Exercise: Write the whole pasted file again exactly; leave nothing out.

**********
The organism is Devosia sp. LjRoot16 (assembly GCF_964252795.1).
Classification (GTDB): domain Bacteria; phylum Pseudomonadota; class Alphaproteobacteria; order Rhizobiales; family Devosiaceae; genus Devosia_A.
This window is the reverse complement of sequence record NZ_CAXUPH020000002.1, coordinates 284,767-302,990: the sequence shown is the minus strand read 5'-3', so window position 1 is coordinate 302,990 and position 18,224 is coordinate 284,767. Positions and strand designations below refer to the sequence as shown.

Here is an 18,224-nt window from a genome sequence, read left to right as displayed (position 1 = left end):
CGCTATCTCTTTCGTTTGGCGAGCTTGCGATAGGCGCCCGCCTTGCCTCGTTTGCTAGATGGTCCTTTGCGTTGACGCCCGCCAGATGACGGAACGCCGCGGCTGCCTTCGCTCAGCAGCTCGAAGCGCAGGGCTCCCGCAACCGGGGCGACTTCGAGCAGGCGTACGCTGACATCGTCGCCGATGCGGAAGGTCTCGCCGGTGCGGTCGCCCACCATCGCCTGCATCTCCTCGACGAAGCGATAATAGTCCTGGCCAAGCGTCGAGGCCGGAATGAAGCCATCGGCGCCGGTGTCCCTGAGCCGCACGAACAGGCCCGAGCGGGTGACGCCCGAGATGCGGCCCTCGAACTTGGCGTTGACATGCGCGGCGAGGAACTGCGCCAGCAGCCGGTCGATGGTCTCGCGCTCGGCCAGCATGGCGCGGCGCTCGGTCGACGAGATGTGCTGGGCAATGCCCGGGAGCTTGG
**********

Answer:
The organism is Devosia sp. LjRoot16 (assembly GCF_964252795.1).
Classification (GTDB): domain Bacteria; phylum Pseudomonadota; class Alphaproteobacteria; order Rhizobiales; family Devosiaceae; genus Devosia_A.
This window is the reverse complement of sequence record NZ_CAXUPH020000002.1, coordinates 284,767-302,990: the sequence shown is the minus strand read 5'-3', so window position 1 is coordinate 302,990 and position 18,224 is coordinate 284,767. Positions and strand designations below refer to the sequence as shown.

Here is an 18,224-nt window from a genome sequence, read left to right as displayed (position 1 = left end):
CGCTATCTCTTTCGTTTGGCGAGCTTGCGATAGGCGCCCGCCTTGCCTCGTTTGCTAGATGGTCCTTTGCGTTGACGCCCGCCAGATGACGGAACGCCGCGGCTGCCTTCGCTCAGCAGCTCGAAGCGCAGGGCTCCCGCAACCGGGGCGACTTCGAGCAGGCGTACGCTGACATCGTCGCCGATGCGGAAGGTCTCGCCGGTGCGGTCGCCCACCATCGCCTGCATCTCCTCGACGAAGCGATAATAGTCCTGGCCAAGCGTCGAGGCCGGAATGAAGCCATCGGCGCCGGTGTCCCTGAGCCGCACGAACAGGCCCGAGCGGGTGACGCCCGAGATGCGGCCCTCGAACTTGGCGTTGACATGCGCGGCGAGGAACTGCGCCAGCAGCCGGTCGATGGTCTCGCGCTCGGCCAGCATGGCGCGGCGCTCGGTCGACGAGATGTGCTGGGCAATGCCCGGGAGCTTGG